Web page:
As part of my journey to complete my travels around main land Kyushu, I recently visited both Fukuoka and Saga prefectures. Getting into Fukuoka from Tokyo is no easy feat and it is recommended to take a flight as opposed to a train. Once you’re there, there are plenty of options for rent a car. The website Tocoo is highly recommended for finding the rent-a-car spot nearest to your hotel in Japan.
Fukuoka itself is a modern city with numerous interesting sights. Some of the best spots are Fukuoka Tower, Tenjin Underground for excellent shopping and Hakata Station for delicious Tonkotsu Ramen.
Once you have picked up your car, driving around Fukuoka can be a difficult task in comparison to other cities in Japan. There are an abnormal amount of buses for public transport and often these will monopolise most of the road, thus making traveling around the city centre quite difficult. It is recommended to pay for the toll routes that your navigation recommends whilst in the city, otherwise you might end up being stuck in traffic for a long time.
The journey from Fukuoka to Saga, depending on where you choose, is an easy and uncrowded ride. The most popular route is to take the expressway straight into Saga. If you take the express way, Dazaifu is along the route into Saga followed by the Yoshinogari National Park. Dazaifu is famous for its stunning temple and this is often frequented by visitors looking for good luck ahead of their exams and studies. The Yoshinogari Park is famous for a burial mound found in 1989 with history dating from the 3rd century. When in Saga, the city does not have a whole lot to offer, but it is well known for a stunning view from up top of the city.
Afterwards, you can travel back from Saga into Fukuoka through the mountains, of which there is a tunnel that goes straight through a range. This will also send you out to the coast of Fukuoka and following this route will then bring you straight into Fukuoka Tower.
Shikoku has many beautiful sights and sounds and the trip from Ehime to Takamatsu gives you the opportunity to take in most of those.
Both Ehime and Takamatsu are in the north of Shikoku island and one route highway will give you the trip between both areas.
Ehime includes the wonderful Dogo Onsen on the outskirts, and from there you might consider taking a trip to Dogo Onsen. Shimanami Kaido offers a beautiful alternative between the route between Ehime and Takamatsu.
Takamatsu has several nice areas nearby, including the famous Naoshima, Kotohira and Tashima Island.
One of my favourite trips in Japan so far has been a trip to Hyogo and the cities within the prefecture. Hyogo, for many, is well known for the city of Kobe (which is thus famous for beef and for the 1995 Great Hanshin earthquake), and the neighbouring Osaka prefecture.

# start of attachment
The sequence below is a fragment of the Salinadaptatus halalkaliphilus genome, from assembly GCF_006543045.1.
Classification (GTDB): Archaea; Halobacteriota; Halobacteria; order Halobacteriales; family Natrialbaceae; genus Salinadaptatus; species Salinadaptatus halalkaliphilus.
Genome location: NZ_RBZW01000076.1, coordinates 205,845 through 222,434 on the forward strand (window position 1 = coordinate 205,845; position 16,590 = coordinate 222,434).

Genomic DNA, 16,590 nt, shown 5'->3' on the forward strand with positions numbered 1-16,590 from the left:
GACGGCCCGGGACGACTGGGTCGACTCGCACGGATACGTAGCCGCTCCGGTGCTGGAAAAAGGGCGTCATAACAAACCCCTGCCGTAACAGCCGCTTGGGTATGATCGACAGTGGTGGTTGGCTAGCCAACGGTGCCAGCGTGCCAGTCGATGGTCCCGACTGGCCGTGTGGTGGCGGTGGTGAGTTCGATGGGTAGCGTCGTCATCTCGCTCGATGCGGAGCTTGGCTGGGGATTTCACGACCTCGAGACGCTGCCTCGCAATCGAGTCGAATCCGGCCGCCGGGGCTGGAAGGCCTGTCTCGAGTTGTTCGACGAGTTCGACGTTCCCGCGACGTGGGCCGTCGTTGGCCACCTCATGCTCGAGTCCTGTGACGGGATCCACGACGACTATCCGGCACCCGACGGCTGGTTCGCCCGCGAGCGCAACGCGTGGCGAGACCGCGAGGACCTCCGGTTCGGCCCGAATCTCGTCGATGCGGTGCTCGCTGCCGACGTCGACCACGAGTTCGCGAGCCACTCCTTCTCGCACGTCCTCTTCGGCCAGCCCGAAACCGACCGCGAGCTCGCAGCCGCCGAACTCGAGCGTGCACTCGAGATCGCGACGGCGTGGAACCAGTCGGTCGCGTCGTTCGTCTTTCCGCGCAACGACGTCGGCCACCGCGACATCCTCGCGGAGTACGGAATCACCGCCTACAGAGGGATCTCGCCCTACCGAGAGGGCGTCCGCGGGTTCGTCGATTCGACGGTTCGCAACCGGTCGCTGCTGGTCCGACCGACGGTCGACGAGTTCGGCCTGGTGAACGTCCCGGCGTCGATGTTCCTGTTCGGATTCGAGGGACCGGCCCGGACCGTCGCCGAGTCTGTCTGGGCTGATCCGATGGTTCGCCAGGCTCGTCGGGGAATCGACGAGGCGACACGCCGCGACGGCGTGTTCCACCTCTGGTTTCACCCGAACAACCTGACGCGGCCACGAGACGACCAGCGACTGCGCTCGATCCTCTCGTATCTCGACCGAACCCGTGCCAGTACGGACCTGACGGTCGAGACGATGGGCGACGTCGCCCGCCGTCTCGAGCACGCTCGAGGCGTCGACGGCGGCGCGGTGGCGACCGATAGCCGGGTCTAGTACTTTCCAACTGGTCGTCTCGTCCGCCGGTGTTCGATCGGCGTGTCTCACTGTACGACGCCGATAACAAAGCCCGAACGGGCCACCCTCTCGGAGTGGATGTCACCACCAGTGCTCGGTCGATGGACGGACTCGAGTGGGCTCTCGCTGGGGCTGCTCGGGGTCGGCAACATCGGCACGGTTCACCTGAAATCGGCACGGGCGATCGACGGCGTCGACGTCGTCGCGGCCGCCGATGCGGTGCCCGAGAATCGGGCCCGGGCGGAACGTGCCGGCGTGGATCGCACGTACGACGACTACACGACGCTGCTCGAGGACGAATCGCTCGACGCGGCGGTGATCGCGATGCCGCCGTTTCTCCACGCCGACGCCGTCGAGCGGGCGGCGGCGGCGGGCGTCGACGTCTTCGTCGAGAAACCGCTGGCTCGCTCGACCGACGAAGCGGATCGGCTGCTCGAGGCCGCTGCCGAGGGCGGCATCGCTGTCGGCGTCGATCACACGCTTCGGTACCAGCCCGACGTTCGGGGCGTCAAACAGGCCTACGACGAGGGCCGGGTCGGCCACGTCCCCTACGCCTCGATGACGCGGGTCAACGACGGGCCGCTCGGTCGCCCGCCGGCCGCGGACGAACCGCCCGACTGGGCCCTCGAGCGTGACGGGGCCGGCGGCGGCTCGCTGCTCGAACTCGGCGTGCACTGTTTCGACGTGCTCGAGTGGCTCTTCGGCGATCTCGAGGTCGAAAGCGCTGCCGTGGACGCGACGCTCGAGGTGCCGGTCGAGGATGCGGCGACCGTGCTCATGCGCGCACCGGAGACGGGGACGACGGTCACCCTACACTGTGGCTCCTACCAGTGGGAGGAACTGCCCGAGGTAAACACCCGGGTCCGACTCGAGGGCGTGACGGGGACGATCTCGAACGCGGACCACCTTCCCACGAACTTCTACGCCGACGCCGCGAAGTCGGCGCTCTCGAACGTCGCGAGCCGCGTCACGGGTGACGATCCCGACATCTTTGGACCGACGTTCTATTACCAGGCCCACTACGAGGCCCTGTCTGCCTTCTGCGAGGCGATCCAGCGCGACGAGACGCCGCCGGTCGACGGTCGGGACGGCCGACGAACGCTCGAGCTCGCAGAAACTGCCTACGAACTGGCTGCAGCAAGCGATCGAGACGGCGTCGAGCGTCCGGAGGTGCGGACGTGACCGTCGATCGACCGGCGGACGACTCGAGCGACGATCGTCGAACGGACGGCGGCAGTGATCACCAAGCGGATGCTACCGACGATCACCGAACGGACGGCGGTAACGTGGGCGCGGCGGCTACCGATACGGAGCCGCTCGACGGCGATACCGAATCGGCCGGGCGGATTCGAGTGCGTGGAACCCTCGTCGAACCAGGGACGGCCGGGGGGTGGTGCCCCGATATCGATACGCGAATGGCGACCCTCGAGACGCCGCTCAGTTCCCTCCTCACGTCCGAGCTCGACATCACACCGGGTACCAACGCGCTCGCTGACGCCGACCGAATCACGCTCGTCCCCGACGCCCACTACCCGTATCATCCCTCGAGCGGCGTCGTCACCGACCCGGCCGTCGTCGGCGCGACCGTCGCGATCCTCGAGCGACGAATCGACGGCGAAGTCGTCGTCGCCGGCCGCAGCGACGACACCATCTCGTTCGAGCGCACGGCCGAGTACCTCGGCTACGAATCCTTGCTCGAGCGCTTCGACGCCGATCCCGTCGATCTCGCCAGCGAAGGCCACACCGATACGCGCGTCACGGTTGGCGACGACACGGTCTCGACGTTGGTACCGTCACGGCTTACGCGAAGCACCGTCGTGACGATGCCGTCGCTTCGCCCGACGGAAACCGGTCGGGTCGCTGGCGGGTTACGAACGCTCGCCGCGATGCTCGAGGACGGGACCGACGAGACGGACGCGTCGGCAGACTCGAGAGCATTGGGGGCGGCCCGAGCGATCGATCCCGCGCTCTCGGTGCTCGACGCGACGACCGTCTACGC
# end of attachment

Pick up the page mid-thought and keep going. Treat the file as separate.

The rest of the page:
Kobe itself is a beautiful city. The Harbour (Harbourland, Mosaic, Kobe Port) area is easy to drive around and there is plenty of parking on offer. In addition, driving through the centre of Kobe couldn’t be easier. The roads are designed in a typical American standard (blocks) and thus are well organised and less busy. The most famous part of Kobe city is probably Sannomiya, this area is generally where you’ll find most restaurants, bars and general entertainment.
On my trip to Kobe, I decided to venture from around the Kobe-shi area and head to the famous Himeji Castle, before heading back along the coast to view the world’s longest suspension bridge, Akashi Kaikyo.
The first option you can take is the Sanyo Expressway. This road is generally quiet, expensive and there is little to see in the way of scenery. That will set you back more than 2,500 yen but is a sure fire way to avoid the traffic.
Once you arrive in Himeji, the most famous sight, of course, is the castle. This is Japan’s biggest and most famous castle and was actually closed for renovation at the time of writing. Still, it was stunning and worth the visit.
From there, it was decided to visit the stunning suspension bridge, the Akashi Kaikyo. This connects Hyogo with Awajishima island, which in turn connects to Shikoku prefecture. As you’ll see from the pictures, this bridge absolutely blows the San Francisco Golden Gate bridge out of the water, it is that stunning. The journey along the coastline back to Kobe (and through the suspension bridge area), takes you through countryside areas and there is again not much in the way of scenery, but it is worth it once you get to the bridge. From the bridge, a swift 20-30 minute journey should put you back in Kobe.